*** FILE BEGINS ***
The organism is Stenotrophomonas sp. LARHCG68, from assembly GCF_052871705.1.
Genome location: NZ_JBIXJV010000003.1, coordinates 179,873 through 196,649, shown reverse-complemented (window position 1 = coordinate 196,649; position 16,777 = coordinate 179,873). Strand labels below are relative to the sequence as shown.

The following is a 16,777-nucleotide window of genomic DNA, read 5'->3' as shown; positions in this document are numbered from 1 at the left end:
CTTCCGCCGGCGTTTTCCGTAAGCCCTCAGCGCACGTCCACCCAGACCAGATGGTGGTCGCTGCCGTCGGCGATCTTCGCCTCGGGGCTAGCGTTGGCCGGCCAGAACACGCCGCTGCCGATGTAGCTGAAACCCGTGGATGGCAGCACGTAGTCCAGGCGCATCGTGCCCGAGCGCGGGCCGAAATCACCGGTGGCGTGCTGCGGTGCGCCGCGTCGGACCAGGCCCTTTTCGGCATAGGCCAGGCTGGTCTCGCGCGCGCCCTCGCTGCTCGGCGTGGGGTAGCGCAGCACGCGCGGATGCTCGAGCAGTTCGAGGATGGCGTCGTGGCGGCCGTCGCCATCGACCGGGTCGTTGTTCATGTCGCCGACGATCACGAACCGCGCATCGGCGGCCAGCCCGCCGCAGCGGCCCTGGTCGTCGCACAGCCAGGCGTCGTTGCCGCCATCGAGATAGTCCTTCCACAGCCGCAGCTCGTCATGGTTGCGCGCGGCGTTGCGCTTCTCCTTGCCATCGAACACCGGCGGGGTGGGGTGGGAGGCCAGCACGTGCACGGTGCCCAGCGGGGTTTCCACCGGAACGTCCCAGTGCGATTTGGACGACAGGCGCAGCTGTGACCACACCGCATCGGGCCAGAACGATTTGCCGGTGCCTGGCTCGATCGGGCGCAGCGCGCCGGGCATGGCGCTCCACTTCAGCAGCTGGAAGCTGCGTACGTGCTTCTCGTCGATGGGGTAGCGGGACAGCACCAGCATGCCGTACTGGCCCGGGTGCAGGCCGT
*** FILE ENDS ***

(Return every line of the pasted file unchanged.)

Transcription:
The organism is Stenotrophomonas sp. LARHCG68, from assembly GCF_052871705.1.
Genome location: NZ_JBIXJV010000003.1, coordinates 179,873 through 196,649, shown reverse-complemented (window position 1 = coordinate 196,649; position 16,777 = coordinate 179,873). Strand labels below are relative to the sequence as shown.

The following is a 16,777-nucleotide window of genomic DNA, read 5'->3' as shown; positions in this document are numbered from 1 at the left end:
CTTCCGCCGGCGTTTTCCGTAAGCCCTCAGCGCACGTCCACCCAGACCAGATGGTGGTCGCTGCCGTCGGCGATCTTCGCCTCGGGGCTAGCGTTGGCCGGCCAGAACACGCCGCTGCCGATGTAGCTGAAACCCGTGGATGGCAGCACGTAGTCCAGGCGCATCGTGCCCGAGCGCGGGCCGAAATCACCGGTGGCGTGCTGCGGTGCGCCGCGTCGGACCAGGCCCTTTTCGGCATAGGCCAGGCTGGTCTCGCGCGCGCCCTCGCTGCTCGGCGTGGGGTAGCGCAGCACGCGCGGATGCTCGAGCAGTTCGAGGATGGCGTCGTGGCGGCCGTCGCCATCGACCGGGTCGTTGTTCATGTCGCCGACGATCACGAACCGCGCATCGGCGGCCAGCCCGCCGCAGCGGCCCTGGTCGTCGCACAGCCAGGCGTCGTTGCCGCCATCGAGATAGTCCTTCCACAGCCGCAGCTCGTCATGGTTGCGCGCGGCGTTGCGCTTCTCCTTGCCATCGAACACCGGCGGGGTGGGGTGGGAGGCCAGCACGTGCACGGTGCCCAGCGGGGTTTCCACCGGAACGTCCCAGTGCGATTTGGACGACAGGCGCAGCTGTGACCACACCGCATCGGGCCAGAACGATTTGCCGGTGCCTGGCTCGATCGGGCGCAGCGCGCCGGGCATGGCGCTCCACTTCAGCAGCTGGAAGCTGCGTACGTGCTTCTCGTCGATGGGGTAGCGGGACAGCACCAGCATGCCGTACTGGCCCGGGTGCAGGCCGT